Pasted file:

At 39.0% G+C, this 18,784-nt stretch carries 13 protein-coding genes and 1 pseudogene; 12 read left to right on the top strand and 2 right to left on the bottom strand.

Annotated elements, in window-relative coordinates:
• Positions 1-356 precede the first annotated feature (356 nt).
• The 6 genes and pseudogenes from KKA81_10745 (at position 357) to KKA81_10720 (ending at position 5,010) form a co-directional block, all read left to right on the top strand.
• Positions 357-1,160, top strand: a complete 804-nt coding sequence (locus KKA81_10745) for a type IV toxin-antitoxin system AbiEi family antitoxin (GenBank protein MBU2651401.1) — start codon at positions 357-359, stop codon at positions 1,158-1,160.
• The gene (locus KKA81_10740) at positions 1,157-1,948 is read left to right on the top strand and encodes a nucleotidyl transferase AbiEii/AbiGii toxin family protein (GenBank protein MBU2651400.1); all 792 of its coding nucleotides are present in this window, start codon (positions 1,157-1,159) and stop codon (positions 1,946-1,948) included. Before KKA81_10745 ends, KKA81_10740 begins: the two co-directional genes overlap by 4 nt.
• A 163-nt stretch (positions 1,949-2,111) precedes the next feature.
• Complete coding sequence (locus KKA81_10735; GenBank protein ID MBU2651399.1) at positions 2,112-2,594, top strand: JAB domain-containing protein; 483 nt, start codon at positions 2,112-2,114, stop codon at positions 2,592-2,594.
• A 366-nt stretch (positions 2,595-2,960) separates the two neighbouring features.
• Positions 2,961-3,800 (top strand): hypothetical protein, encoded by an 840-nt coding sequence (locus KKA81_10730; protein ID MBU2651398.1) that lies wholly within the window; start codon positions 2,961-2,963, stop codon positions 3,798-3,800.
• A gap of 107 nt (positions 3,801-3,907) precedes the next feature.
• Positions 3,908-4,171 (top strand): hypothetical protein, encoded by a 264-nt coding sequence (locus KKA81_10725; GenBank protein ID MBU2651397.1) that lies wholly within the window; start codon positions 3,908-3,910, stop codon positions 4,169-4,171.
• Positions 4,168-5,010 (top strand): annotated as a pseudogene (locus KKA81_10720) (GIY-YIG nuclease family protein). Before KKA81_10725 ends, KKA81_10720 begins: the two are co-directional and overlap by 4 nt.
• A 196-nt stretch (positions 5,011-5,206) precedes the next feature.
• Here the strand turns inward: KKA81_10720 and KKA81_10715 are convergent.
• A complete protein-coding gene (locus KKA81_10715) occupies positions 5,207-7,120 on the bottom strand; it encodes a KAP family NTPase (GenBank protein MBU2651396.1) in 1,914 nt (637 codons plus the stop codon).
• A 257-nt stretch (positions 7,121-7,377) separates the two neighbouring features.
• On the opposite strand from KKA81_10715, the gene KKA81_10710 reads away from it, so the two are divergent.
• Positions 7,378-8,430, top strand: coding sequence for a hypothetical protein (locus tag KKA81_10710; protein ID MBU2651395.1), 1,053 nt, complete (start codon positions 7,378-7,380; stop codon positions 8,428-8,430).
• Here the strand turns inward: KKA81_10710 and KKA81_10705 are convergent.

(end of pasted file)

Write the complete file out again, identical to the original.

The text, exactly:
At 39.0% G+C, this 18,784-nt stretch carries 13 protein-coding genes and 1 pseudogene; 12 read left to right on the top strand and 2 right to left on the bottom strand.

Annotated elements, in window-relative coordinates:
• Positions 1-356 precede the first annotated feature (356 nt).
• The 6 genes and pseudogenes from KKA81_10745 (at position 357) to KKA81_10720 (ending at position 5,010) form a co-directional block, all read left to right on the top strand.
• Positions 357-1,160, top strand: a complete 804-nt coding sequence (locus KKA81_10745) for a type IV toxin-antitoxin system AbiEi family antitoxin (GenBank protein MBU2651401.1) — start codon at positions 357-359, stop codon at positions 1,158-1,160.
• The gene (locus KKA81_10740) at positions 1,157-1,948 is read left to right on the top strand and encodes a nucleotidyl transferase AbiEii/AbiGii toxin family protein (GenBank protein MBU2651400.1); all 792 of its coding nucleotides are present in this window, start codon (positions 1,157-1,159) and stop codon (positions 1,946-1,948) included. Before KKA81_10745 ends, KKA81_10740 begins: the two co-directional genes overlap by 4 nt.
• A 163-nt stretch (positions 1,949-2,111) precedes the next feature.
• Complete coding sequence (locus KKA81_10735; GenBank protein ID MBU2651399.1) at positions 2,112-2,594, top strand: JAB domain-containing protein; 483 nt, start codon at positions 2,112-2,114, stop codon at positions 2,592-2,594.
• A 366-nt stretch (positions 2,595-2,960) separates the two neighbouring features.
• Positions 2,961-3,800 (top strand): hypothetical protein, encoded by an 840-nt coding sequence (locus KKA81_10730; protein ID MBU2651398.1) that lies wholly within the window; start codon positions 2,961-2,963, stop codon positions 3,798-3,800.
• A gap of 107 nt (positions 3,801-3,907) precedes the next feature.
• Positions 3,908-4,171 (top strand): hypothetical protein, encoded by a 264-nt coding sequence (locus KKA81_10725; GenBank protein ID MBU2651397.1) that lies wholly within the window; start codon positions 3,908-3,910, stop codon positions 4,169-4,171.
• Positions 4,168-5,010 (top strand): annotated as a pseudogene (locus KKA81_10720) (GIY-YIG nuclease family protein). Before KKA81_10725 ends, KKA81_10720 begins: the two are co-directional and overlap by 4 nt.
• A 196-nt stretch (positions 5,011-5,206) precedes the next feature.
• Here the strand turns inward: KKA81_10720 and KKA81_10715 are convergent.
• A complete protein-coding gene (locus KKA81_10715) occupies positions 5,207-7,120 on the bottom strand; it encodes a KAP family NTPase (GenBank protein MBU2651396.1) in 1,914 nt (637 codons plus the stop codon).
• A 257-nt stretch (positions 7,121-7,377) separates the two neighbouring features.
• On the opposite strand from KKA81_10715, the gene KKA81_10710 reads away from it, so the two are divergent.
• Positions 7,378-8,430, top strand: coding sequence for a hypothetical protein (locus tag KKA81_10710; protein ID MBU2651395.1), 1,053 nt, complete (start codon positions 7,378-7,380; stop codon positions 8,428-8,430).
• Here the strand turns inward: KKA81_10710 and KKA81_10705 are convergent.